PENS and pencils at the ready as author Philip Pullman and Children’s Laureate Chris Riddell launch a worldwide scheme to get children drawing in Oxford this weekend.

The Big Draw festival, now in its 15th year, features 10 of the city’s leading institutions offering activities, workshops and tours to encourage creativity.

It is part of a global effort to get 400,000 people picking up a pencil or paintbrush.

Mr Pullman will join Mr Riddell at the Bodleian’s newWeston Library in Broad Street tomorrow at 11am to kick off the day-long programme.

The His Dark Materials writer said: “Drawing is such a pleasure that I want everyone to share it. The feeling of a sharp pencil moving over a piece of good paper is a delight to the hand as well as the eye.

“By far the best way to see things clearly is to draw them, and looking and drawing are a key to understanding the world in quite different ways from listening and reading.

“Literacy is vital, of course, but it would be wonderful to give everyone – adult as well as child – a chance to master picturacy as well.”

At the launch, Mr Riddell will illustrate live a story read aloud by Mr Pullman from his Grimm Tales: for Young and Old.

There will be 20 activities for all ages, including an invitation to draw in a huge visitor book in the Weston Library alongside professional illustrators, as well as drawing with a camera obscura or a tablet, making artists’ books and printing on the Bodleian’s historic wooden printing press.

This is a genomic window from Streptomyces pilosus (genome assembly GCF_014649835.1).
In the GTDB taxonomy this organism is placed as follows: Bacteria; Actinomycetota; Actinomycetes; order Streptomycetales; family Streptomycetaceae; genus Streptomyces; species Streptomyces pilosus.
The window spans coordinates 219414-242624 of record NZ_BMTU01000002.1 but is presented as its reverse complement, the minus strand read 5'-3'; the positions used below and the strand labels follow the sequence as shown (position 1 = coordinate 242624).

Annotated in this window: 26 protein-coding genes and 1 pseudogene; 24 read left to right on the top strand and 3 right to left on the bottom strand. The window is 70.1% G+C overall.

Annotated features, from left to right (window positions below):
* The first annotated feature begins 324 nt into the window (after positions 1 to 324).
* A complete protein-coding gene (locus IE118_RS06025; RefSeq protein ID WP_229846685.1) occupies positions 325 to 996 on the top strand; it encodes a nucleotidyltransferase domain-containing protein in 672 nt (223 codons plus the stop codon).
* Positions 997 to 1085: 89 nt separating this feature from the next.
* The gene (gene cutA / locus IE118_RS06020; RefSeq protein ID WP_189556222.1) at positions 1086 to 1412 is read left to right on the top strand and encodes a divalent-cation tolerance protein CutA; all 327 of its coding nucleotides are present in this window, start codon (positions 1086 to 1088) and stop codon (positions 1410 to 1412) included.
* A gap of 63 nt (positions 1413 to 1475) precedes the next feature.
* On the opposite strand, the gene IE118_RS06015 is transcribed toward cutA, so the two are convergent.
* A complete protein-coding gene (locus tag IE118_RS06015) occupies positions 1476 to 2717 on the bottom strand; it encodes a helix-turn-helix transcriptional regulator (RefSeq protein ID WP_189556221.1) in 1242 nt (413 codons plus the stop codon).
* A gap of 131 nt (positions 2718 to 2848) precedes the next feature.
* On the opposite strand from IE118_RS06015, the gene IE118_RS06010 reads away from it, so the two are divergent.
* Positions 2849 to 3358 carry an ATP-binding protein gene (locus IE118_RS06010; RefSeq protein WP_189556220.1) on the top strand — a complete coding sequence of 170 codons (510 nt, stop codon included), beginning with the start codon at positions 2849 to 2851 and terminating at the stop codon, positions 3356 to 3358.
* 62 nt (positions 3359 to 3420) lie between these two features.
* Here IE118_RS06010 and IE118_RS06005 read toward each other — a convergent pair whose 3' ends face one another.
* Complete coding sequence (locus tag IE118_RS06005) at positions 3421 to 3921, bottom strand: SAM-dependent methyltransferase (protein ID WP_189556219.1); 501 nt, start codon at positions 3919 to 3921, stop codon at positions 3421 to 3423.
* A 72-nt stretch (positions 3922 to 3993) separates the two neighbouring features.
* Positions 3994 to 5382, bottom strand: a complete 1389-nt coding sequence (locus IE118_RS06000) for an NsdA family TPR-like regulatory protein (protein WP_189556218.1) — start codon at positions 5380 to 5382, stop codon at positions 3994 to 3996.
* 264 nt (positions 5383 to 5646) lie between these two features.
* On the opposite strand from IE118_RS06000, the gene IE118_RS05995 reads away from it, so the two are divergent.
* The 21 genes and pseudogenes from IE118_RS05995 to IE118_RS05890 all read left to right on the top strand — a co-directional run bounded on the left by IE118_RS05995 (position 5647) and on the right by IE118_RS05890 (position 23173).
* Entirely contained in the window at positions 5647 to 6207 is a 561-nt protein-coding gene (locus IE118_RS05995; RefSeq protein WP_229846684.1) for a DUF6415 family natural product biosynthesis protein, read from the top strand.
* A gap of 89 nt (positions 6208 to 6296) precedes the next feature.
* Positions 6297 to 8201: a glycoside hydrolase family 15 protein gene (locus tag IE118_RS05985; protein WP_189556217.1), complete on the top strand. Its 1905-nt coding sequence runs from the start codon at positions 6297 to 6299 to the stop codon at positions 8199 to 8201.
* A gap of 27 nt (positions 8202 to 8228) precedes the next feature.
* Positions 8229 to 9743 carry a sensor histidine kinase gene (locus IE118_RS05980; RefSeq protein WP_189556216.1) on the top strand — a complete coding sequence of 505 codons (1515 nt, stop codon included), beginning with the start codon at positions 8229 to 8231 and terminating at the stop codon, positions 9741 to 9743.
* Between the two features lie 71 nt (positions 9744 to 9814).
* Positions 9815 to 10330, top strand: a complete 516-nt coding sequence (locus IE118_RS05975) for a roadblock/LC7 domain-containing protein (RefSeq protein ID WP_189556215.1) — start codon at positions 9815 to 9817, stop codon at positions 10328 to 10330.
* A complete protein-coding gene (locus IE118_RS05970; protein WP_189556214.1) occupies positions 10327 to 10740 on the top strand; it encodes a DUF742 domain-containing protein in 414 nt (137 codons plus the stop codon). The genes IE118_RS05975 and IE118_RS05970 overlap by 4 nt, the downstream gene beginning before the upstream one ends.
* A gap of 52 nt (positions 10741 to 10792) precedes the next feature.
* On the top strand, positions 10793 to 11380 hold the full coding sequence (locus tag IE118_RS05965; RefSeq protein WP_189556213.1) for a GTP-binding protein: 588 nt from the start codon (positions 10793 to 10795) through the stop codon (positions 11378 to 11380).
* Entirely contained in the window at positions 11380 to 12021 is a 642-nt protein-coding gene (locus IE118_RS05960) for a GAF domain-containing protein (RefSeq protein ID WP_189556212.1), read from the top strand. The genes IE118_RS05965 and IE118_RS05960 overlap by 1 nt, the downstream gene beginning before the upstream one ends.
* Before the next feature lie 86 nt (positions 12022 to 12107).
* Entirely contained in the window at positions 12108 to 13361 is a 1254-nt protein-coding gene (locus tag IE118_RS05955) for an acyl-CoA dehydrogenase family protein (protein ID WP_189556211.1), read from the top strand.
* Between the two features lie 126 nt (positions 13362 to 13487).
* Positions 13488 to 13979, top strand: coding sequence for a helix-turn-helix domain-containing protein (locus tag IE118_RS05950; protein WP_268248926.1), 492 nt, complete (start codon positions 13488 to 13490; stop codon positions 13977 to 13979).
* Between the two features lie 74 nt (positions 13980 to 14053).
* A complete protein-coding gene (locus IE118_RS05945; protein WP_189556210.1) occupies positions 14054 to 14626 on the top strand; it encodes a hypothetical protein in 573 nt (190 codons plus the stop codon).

Visitors can also have their portraits drawn by robots, join a campaign to save endangered birds, make 3D maps, watch a new video by artist Tamarin Norwood and design their own “Utopian library” with Adam Dant, official recorder in drawings of May’s General Election.”

A free “walk and draw trail” will also connect galleries, museums and arts organisations.

There will be 3D drawing at the Museum of the History of Science, in Broad Street, a ‘yarn-storm’ with Deadly Knitshade in Radcliffe Square, collaborative drawing at Modern Art Oxford, in Pembroke Street, and animation of a prequel to The Tempest at the Old Fire Station in George Street.

Children can also visit Pembroke Street’s Story Museum to decorate a takeaway meal, paint with arrows at the Ashmolean in Beaumont Street and investigate secret drawers at the Pitt Rivers Museum in Parks Road.